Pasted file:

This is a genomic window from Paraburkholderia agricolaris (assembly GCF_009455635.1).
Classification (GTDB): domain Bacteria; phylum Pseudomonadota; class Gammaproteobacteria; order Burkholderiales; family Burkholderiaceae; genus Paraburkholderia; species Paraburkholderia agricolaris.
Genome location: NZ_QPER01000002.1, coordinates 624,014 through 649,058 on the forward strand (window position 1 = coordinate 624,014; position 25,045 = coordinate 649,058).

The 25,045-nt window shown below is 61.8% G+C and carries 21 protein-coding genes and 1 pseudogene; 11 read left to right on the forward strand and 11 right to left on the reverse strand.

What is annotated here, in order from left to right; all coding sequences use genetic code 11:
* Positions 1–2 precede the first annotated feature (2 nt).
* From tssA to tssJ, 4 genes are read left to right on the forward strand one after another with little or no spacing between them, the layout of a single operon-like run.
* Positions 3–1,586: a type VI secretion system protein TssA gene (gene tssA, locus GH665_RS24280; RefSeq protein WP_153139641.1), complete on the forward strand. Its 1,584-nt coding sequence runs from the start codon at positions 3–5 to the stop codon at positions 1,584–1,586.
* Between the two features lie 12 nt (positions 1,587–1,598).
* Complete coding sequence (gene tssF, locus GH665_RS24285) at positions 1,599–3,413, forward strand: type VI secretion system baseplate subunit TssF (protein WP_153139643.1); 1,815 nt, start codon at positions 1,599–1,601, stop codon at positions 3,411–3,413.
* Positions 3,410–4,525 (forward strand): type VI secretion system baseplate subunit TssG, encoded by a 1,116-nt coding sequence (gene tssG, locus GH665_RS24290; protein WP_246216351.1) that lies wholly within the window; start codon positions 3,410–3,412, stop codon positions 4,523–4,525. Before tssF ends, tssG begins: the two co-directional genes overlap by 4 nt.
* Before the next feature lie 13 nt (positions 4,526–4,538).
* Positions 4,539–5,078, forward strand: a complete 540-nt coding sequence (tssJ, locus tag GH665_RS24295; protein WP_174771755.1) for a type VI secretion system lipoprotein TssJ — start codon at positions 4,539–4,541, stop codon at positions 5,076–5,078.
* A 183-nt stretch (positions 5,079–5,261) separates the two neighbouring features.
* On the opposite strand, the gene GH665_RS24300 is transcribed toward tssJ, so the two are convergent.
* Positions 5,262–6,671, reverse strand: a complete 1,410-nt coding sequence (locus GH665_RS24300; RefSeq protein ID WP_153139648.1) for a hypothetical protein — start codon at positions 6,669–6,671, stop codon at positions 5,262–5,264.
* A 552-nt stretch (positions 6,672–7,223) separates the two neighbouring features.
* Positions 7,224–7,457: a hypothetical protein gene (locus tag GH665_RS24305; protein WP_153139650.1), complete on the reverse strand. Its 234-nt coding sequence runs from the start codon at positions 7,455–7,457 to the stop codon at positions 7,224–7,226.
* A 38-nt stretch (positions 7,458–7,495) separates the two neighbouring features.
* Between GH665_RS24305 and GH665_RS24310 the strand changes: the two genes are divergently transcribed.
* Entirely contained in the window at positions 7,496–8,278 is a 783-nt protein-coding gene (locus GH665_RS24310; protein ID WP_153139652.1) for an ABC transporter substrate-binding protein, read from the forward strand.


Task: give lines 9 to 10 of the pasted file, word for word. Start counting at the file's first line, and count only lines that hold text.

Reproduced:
* Between the two features lie 12 nt (positions 1,587–1,598).
* Complete coding sequence (gene tssF, locus GH665_RS24285) at positions 1,599–3,413, forward strand: type VI secretion system baseplate subunit TssF (protein WP_153139643.1); 1,815 nt, start codon at positions 1,599–1,601, stop codon at positions 3,411–3,413.